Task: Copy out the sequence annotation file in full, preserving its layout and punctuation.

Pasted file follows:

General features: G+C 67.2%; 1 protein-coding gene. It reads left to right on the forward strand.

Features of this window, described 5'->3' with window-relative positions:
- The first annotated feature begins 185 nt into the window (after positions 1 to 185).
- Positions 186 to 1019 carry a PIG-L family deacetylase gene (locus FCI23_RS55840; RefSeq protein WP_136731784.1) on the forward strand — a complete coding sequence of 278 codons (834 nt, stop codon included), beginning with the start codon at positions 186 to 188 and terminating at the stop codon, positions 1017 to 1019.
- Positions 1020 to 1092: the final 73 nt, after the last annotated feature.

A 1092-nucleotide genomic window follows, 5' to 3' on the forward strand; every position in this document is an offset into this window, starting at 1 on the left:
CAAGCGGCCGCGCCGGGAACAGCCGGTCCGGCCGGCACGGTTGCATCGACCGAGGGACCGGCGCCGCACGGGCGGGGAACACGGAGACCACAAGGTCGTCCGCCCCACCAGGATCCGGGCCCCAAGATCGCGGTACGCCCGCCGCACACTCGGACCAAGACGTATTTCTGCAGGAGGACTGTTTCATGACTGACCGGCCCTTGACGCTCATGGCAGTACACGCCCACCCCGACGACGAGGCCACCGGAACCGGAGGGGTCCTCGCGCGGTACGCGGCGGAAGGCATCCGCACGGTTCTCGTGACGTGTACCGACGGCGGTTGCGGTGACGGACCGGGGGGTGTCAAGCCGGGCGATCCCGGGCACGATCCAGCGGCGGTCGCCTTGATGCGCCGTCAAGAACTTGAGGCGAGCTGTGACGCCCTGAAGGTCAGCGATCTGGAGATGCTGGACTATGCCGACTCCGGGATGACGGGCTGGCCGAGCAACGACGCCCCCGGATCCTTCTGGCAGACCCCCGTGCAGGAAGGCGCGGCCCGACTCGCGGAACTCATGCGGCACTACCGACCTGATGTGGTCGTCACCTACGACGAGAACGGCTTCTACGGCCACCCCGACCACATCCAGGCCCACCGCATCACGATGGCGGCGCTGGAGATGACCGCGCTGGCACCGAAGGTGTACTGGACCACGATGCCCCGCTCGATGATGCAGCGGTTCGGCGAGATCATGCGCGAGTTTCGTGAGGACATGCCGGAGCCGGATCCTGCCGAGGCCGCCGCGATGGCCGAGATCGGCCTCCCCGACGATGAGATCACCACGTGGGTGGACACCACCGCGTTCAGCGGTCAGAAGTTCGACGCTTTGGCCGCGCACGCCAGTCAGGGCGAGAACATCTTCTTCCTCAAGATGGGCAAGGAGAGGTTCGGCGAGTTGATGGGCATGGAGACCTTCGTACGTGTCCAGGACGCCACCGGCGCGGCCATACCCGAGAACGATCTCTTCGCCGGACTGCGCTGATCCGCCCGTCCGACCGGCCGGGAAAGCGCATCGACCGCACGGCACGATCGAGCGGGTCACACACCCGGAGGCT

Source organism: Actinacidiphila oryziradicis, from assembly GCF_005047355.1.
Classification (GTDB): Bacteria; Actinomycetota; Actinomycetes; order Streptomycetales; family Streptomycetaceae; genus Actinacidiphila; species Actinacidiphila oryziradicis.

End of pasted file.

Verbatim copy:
General features: G+C 67.2%; 1 protein-coding gene. It reads left to right on the forward strand.

Features of this window, described 5'->3' with window-relative positions:
- The first annotated feature begins 185 nt into the window (after positions 1 to 185).
- Positions 186 to 1019 carry a PIG-L family deacetylase gene (locus FCI23_RS55840; RefSeq protein WP_136731784.1) on the forward strand — a complete coding sequence of 278 codons (834 nt, stop codon included), beginning with the start codon at positions 186 to 188 and terminating at the stop codon, positions 1017 to 1019.
- Positions 1020 to 1092: the final 73 nt, after the last annotated feature.

A 1092-nucleotide genomic window follows, 5' to 3' on the forward strand; every position in this document is an offset into this window, starting at 1 on the left:
CAAGCGGCCGCGCCGGGAACAGCCGGTCCGGCCGGCACGGTTGCATCGACCGAGGGACCGGCGCCGCACGGGCGGGGAACACGGAGACCACAAGGTCGTCCGCCCCACCAGGATCCGGGCCCCAAGATCGCGGTACGCCCGCCGCACACTCGGACCAAGACGTATTTCTGCAGGAGGACTGTTTCATGACTGACCGGCCCTTGACGCTCATGGCAGTACACGCCCACCCCGACGACGAGGCCACCGGAACCGGAGGGGTCCTCGCGCGGTACGCGGCGGAAGGCATCCGCACGGTTCTCGTGACGTGTACCGACGGCGGTTGCGGTGACGGACCGGGGGGTGTCAAGCCGGGCGATCCCGGGCACGATCCAGCGGCGGTCGCCTTGATGCGCCGTCAAGAACTTGAGGCGAGCTGTGACGCCCTGAAGGTCAGCGATCTGGAGATGCTGGACTATGCCGACTCCGGGATGACGGGCTGGCCGAGCAACGACGCCCCCGGATCCTTCTGGCAGACCCCCGTGCAGGAAGGCGCGGCCCGACTCGCGGAACTCATGCGGCACTACCGACCTGATGTGGTCGTCACCTACGACGAGAACGGCTTCTACGGCCACCCCGACCACATCCAGGCCCACCGCATCACGATGGCGGCGCTGGAGATGACCGCGCTGGCACCGAAGGTGTACTGGACCACGATGCCCCGCTCGATGATGCAGCGGTTCGGCGAGATCATGCGCGAGTTTCGTGAGGACATGCCGGAGCCGGATCCTGCCGAGGCCGCCGCGATGGCCGAGATCGGCCTCCCCGACGATGAGATCACCACGTGGGTGGACACCACCGCGTTCAGCGGTCAGAAGTTCGACGCTTTGGCCGCGCACGCCAGTCAGGGCGAGAACATCTTCTTCCTCAAGATGGGCAAGGAGAGGTTCGGCGAGTTGATGGGCATGGAGACCTTCGTACGTGTCCAGGACGCCACCGGCGCGGCCATACCCGAGAACGATCTCTTCGCCGGACTGCGCTGATCCGCCCGTCCGACCGGCCGGGAAAGCGCATCGACCGCACGGCACGATCGAGCGGGTCACACACCCGGAGGCT

Source organism: Actinacidiphila oryziradicis, from assembly GCF_005047355.1.
Classification (GTDB): Bacteria; Actinomycetota; Actinomycetes; order Streptomycetales; family Streptomycetaceae; genus Actinacidiphila; species Actinacidiphila oryziradicis.